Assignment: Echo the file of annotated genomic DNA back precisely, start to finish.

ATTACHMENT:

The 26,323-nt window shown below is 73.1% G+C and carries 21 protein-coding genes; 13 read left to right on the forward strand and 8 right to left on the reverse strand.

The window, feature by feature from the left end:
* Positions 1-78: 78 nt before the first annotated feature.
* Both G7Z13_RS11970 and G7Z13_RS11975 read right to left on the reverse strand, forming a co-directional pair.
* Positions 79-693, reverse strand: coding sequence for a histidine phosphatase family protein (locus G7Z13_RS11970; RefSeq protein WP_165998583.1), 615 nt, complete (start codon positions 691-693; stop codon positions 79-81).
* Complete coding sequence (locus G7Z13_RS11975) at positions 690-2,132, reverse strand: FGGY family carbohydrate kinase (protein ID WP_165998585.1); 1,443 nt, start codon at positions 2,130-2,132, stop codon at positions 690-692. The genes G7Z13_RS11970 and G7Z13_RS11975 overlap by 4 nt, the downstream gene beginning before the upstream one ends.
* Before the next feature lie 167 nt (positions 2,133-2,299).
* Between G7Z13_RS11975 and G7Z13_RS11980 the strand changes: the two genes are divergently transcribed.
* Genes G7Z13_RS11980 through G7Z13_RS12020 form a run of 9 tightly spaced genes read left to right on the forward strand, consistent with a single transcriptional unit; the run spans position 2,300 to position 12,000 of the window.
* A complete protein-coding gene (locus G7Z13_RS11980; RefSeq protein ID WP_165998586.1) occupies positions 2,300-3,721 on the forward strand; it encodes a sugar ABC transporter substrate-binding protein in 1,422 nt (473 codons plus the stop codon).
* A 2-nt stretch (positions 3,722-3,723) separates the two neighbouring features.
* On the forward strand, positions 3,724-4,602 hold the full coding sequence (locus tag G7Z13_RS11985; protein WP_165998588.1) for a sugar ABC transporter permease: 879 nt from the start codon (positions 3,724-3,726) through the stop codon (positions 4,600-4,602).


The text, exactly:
The 26,323-nt window shown below is 73.1% G+C and carries 21 protein-coding genes; 13 read left to right on the forward strand and 8 right to left on the reverse strand.

The window, feature by feature from the left end:
* Positions 1-78: 78 nt before the first annotated feature.
* Both G7Z13_RS11970 and G7Z13_RS11975 read right to left on the reverse strand, forming a co-directional pair.
* Positions 79-693, reverse strand: coding sequence for a histidine phosphatase family protein (locus G7Z13_RS11970; RefSeq protein WP_165998583.1), 615 nt, complete (start codon positions 691-693; stop codon positions 79-81).
* Complete coding sequence (locus G7Z13_RS11975) at positions 690-2,132, reverse strand: FGGY family carbohydrate kinase (protein ID WP_165998585.1); 1,443 nt, start codon at positions 2,130-2,132, stop codon at positions 690-692. The genes G7Z13_RS11970 and G7Z13_RS11975 overlap by 4 nt, the downstream gene beginning before the upstream one ends.
* Before the next feature lie 167 nt (positions 2,133-2,299).
* Between G7Z13_RS11975 and G7Z13_RS11980 the strand changes: the two genes are divergently transcribed.
* Genes G7Z13_RS11980 through G7Z13_RS12020 form a run of 9 tightly spaced genes read left to right on the forward strand, consistent with a single transcriptional unit; the run spans position 2,300 to position 12,000 of the window.
* A complete protein-coding gene (locus G7Z13_RS11980; RefSeq protein ID WP_165998586.1) occupies positions 2,300-3,721 on the forward strand; it encodes a sugar ABC transporter substrate-binding protein in 1,422 nt (473 codons plus the stop codon).
* A 2-nt stretch (positions 3,722-3,723) separates the two neighbouring features.
* On the forward strand, positions 3,724-4,602 hold the full coding sequence (locus tag G7Z13_RS11985; protein WP_165998588.1) for a sugar ABC transporter permease: 879 nt from the start codon (positions 3,724-3,726) through the stop codon (positions 4,600-4,602).